Healthcare needs to change

Vamonos, Let's Go!

Healthcare needs to change

The climate of healthcare in America is rapidly changing. It’s changing with or without the Affordable Care Act, or otherwise known as Obamacare. As much as people despise Obamacare, it was a step in the right direction in a country where health care should be much further along than it currently is. Millions of people have signed up and received healthcare where before they didn’t. Even if Trump is going to rapidly change things, it’s still important to see what are some possible options forward. Because healthcare isn’t a four year thing, it’s here to stay for the years and decades ahead.

Of course, all of this is my personal opinion and I might be wrong in some areas. I am always reading to see what’s new and how we can better change the climate of healthcare today. These are just some thoughts I wanted to jot down to see where we can provide some solutions. So we can just call this part one of identifying some areas that need change.

  1. Greed
    1. America is a true capitalist nation with not just megacompanies making billions off of people, but also lobbyists who will fight for these companies to make sure there’s nothing in their way. If there is, they’ll talk to the right people. There’s a core foundation for many of these health care companies to provide financial returns to their stockholders. And as someone who has looked into some of these financials, let’s just say there’s definitely money to go around. The people who lead these health care machines are actually doing a fantastic job of getting a ROI to their investors. In the mean time though, patients, employees, and doctors suffer as well as the processes in place.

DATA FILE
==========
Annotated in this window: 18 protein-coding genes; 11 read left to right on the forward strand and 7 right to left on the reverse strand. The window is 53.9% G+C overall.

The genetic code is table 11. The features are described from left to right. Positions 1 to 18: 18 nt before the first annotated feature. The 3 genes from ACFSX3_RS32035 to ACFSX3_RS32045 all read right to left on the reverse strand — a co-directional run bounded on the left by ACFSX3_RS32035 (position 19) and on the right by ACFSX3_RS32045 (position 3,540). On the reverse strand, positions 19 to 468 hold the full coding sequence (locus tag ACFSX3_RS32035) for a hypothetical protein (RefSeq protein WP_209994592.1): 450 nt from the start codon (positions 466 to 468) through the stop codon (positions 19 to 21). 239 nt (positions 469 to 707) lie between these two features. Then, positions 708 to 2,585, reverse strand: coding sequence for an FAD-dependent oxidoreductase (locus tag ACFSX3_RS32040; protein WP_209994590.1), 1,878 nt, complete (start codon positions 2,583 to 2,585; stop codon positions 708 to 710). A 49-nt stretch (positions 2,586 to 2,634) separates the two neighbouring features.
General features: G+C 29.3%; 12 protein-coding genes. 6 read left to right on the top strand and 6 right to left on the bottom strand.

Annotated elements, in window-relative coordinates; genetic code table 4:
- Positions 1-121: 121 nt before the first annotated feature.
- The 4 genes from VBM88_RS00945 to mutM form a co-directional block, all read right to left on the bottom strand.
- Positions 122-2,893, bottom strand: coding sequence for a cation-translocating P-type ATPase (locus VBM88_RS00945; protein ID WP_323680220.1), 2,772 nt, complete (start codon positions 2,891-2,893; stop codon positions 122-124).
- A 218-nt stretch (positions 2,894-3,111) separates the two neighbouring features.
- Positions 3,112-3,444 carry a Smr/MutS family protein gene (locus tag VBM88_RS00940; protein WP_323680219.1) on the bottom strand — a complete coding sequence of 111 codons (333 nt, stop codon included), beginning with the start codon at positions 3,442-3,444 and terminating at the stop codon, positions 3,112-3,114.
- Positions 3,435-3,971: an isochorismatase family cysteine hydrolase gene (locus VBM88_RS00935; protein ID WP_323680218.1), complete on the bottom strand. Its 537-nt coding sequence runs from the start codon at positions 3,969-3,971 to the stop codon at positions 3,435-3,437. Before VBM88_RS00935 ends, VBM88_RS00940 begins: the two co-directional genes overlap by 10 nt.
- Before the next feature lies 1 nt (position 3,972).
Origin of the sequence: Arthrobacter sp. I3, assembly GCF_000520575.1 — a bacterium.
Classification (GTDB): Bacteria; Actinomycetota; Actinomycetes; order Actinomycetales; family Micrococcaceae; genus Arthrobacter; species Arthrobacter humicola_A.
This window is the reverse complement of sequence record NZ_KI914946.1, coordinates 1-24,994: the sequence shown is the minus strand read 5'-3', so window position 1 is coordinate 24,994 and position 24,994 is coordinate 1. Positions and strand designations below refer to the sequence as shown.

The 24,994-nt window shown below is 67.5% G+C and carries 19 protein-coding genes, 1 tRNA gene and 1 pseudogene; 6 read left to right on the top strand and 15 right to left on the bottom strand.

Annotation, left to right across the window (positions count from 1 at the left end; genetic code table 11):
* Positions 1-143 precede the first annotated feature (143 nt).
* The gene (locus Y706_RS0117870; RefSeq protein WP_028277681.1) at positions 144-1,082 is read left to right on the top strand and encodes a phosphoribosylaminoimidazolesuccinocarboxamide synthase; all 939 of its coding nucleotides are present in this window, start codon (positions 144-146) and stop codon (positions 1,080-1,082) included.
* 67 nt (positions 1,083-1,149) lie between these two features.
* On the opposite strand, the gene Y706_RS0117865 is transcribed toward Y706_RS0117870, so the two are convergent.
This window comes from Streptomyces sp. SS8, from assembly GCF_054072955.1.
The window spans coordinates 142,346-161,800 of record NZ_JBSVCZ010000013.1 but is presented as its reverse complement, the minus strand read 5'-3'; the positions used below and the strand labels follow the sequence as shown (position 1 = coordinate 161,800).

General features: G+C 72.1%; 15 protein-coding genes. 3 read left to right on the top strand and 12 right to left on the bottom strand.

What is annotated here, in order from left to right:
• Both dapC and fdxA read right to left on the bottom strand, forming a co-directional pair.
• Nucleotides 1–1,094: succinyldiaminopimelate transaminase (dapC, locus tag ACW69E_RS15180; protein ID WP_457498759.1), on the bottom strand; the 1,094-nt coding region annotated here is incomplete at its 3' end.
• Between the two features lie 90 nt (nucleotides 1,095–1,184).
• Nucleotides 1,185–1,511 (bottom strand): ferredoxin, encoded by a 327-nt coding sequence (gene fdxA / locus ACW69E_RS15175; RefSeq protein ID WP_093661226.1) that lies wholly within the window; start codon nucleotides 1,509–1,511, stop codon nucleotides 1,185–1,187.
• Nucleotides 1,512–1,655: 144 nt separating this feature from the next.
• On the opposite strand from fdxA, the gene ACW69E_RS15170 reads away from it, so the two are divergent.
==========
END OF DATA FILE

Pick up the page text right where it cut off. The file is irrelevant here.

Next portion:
2. Fee Per Service Model
    1. The Fee per service model makes sense in one way, since you should get paid for a certain transaction. But the reality of healthcare is that a simple visit is not a transaction. It might be the beginning to several visits and even surgeries. Each X-Ray taken should not be treated as a transaction. Or else they’ll just charge for that extra scan that isn’t even necessary. Shouldn’t we charge for the whole experience of healthcare? In a sense we are since most of us pay a health insurance company and we might have a deductible or copay. But the health insurance pays on our behalf in a fee per service model. What if the first visit was unhelpful or even incorrect? We have to go back for a second visit and have to pay more.
  3. Pricing Models
    1. Who comes up with what to charge people in this whole industry?? Different insurance companies will pay doctors different fees which is why some doctors will only accept some insurance policies and not others. This ability to pick and choose makes it that much harder for patients to find doctors. There should be accountability for insurance companies as well to make sure that they are making health care accessible to patients.
  4. Standard of Processes